California law requires the Department of Justice to investigate police shootings of unarmed civilians. Not every candidate for attorney general thinks it’s working.
On a Thursday night in May, at least 16 San Francisco police officers responded to a fight underneath a freeway overpass.
Two men were struggling on the ground, one armed with a knife. In body camera footage released by the San Francisco Police Department, officers fired bean bag rounds at the man with the knife and pleaded with him to drop the weapon.
After more than 10 minutes, San Francisco police said later, the man with the knife drew the weapon closer to the other man. Three officers fired pistols and a fourth fired a rifle. Both men were killed.
The San Francisco incident was the latest shooting investigated under Assembly Bill 1506, the 2021 law that compels police departments to turn over investigations of the killing of unarmed civilians to the state Department of Justice.
It was the 17th such investigation launched since July, out of 31 incidents examined, the department said Friday.
Attorney General Rob Bonta was appointed to the vacant AG’s post in March 2021 by fellow Democrat Gov. Gavin Newsom. Now he is up for his first election, facing a slate of candidates further to the political right amid a new national focus on police transparency around their use of force.
Bonta, while in the state Assembly, helped shepherd the bill into law, but his challengers from the right are divided on the law’s effectiveness.
Conservative independent and Sacramento County District Attorney Anne Marie Schubert said she supports the law but worries about investigations being “politicized.”
Bonta, who did not comment for this story, has said previously that the law is strengthening accountability and transparency in police shootings.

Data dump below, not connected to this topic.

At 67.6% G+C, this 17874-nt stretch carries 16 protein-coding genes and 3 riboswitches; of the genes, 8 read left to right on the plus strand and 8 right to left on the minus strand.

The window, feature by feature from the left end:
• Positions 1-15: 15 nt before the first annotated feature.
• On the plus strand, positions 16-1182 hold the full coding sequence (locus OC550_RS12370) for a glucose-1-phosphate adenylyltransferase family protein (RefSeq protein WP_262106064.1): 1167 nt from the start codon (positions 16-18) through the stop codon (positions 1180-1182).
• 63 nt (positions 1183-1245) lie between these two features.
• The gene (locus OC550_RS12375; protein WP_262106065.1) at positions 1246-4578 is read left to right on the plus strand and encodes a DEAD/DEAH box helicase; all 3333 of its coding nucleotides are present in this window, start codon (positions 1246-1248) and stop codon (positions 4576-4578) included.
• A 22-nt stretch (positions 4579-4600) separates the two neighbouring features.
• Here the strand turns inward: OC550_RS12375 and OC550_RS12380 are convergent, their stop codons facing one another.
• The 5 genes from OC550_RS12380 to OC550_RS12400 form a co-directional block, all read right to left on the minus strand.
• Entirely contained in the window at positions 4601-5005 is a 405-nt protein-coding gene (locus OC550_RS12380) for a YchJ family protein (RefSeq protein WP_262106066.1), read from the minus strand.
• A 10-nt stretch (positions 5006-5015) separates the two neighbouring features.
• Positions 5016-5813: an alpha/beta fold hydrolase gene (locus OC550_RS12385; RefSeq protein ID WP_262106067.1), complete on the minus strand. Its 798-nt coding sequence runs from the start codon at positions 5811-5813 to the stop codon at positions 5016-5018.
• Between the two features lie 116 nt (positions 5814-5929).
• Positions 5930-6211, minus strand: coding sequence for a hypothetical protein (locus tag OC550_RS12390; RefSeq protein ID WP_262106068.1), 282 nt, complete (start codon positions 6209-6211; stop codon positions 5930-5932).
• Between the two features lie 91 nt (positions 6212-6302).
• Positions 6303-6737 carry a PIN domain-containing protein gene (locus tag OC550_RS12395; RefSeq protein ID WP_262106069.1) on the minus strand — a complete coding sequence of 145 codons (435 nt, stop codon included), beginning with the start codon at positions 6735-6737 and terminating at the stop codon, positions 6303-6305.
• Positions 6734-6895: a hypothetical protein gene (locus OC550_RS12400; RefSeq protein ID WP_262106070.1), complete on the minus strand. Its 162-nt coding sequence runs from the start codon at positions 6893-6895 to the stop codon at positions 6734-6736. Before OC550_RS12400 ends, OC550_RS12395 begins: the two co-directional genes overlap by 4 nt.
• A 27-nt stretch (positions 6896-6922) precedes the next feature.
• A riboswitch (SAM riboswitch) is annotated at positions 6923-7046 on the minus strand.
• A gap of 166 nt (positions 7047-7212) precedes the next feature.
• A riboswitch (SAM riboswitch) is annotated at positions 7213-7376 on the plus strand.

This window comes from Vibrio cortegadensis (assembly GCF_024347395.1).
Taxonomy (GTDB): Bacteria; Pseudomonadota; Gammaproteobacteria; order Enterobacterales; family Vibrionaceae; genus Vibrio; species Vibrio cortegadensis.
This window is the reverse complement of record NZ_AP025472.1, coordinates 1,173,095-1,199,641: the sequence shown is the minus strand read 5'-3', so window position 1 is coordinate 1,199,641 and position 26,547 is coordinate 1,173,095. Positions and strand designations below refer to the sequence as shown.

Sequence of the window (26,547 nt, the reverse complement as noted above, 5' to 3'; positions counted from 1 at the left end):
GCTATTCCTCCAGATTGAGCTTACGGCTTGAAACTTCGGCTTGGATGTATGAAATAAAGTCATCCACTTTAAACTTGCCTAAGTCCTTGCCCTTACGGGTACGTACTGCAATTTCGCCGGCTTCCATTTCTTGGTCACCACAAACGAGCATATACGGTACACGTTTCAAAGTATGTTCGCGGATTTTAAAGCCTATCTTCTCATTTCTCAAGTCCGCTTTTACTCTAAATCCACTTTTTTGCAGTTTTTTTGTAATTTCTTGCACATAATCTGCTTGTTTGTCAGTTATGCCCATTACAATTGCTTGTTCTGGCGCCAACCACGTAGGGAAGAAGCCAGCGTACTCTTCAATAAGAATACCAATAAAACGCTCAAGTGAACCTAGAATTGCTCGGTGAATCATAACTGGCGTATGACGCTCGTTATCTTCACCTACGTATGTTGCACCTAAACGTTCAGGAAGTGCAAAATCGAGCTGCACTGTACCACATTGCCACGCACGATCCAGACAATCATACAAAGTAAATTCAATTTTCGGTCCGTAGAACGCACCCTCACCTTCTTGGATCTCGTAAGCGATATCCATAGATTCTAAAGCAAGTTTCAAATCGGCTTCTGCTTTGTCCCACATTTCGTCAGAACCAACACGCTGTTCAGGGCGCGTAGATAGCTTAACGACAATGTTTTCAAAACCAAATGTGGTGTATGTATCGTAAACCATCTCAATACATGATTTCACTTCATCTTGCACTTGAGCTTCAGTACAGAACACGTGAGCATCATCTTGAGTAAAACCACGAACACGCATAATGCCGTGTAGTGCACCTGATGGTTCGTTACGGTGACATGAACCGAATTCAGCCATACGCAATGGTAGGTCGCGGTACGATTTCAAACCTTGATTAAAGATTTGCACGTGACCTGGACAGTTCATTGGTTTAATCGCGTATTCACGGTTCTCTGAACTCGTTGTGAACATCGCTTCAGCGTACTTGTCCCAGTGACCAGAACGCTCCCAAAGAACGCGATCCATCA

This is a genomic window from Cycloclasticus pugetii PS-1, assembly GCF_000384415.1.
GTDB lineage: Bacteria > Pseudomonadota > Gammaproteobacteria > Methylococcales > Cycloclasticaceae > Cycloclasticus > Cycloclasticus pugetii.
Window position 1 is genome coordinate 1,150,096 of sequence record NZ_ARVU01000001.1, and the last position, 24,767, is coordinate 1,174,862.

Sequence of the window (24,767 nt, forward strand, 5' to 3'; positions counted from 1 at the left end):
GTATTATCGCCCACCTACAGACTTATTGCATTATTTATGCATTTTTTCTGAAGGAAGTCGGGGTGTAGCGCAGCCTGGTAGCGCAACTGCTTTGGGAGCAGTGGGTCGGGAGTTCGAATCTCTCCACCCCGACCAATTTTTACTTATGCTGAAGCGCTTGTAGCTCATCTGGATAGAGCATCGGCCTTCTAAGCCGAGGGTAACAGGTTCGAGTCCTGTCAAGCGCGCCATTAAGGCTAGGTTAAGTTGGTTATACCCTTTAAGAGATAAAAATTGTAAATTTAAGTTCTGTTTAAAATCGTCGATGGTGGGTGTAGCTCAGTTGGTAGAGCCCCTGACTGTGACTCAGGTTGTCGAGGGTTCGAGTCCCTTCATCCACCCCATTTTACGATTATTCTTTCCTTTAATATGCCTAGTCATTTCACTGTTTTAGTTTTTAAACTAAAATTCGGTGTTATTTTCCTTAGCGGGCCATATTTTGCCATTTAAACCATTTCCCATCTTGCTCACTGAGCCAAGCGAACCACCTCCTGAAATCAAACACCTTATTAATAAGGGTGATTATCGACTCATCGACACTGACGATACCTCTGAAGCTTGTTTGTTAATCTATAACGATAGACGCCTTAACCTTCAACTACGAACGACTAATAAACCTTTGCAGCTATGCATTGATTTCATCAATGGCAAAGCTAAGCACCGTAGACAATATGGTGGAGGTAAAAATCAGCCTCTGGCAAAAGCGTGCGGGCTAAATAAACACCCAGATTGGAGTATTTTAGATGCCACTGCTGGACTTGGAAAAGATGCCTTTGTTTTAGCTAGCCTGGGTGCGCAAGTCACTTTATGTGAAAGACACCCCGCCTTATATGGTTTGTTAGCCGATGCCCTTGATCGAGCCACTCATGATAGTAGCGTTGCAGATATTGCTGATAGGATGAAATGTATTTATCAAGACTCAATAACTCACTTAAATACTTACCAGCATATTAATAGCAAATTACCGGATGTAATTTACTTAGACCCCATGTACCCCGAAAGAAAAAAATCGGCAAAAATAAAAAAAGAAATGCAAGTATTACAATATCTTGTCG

Nathan Hochman, the candidate with the state Republican Party endorsement, believes the law could lead to an overreach of state power. The candidate furthest to the right, Eric Early, worries that AB 1506 investigations could make police officers hesitate “in the heat of battle.”
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In 11 months since the law was enacted, the Department of Justice has not filed any charges against officers out of the 17 cases they have investigated.
That includes the first AB 1506 case, when Matthew James Sova was allegedly threatening people with a pistol-shaped butane lighter on a busy section of Hollywood Boulevard in July. He was shot and killed by Los Angeles police.
A University of California, Berkeley Institute of Governmental Studies/Los Angeles Times survey released Friday found that Bonta maintains a commanding lead among likely voters in Tuesday’s top-two primary, including 38% of voters not affiliated with any party.
Among Republican candidates, Early led Hochman, 16%-12%, with a nine-point lead among likely Republican voters. Schubert, running without party affiliation, had just 6% of the vote among likely voters, the survey showed.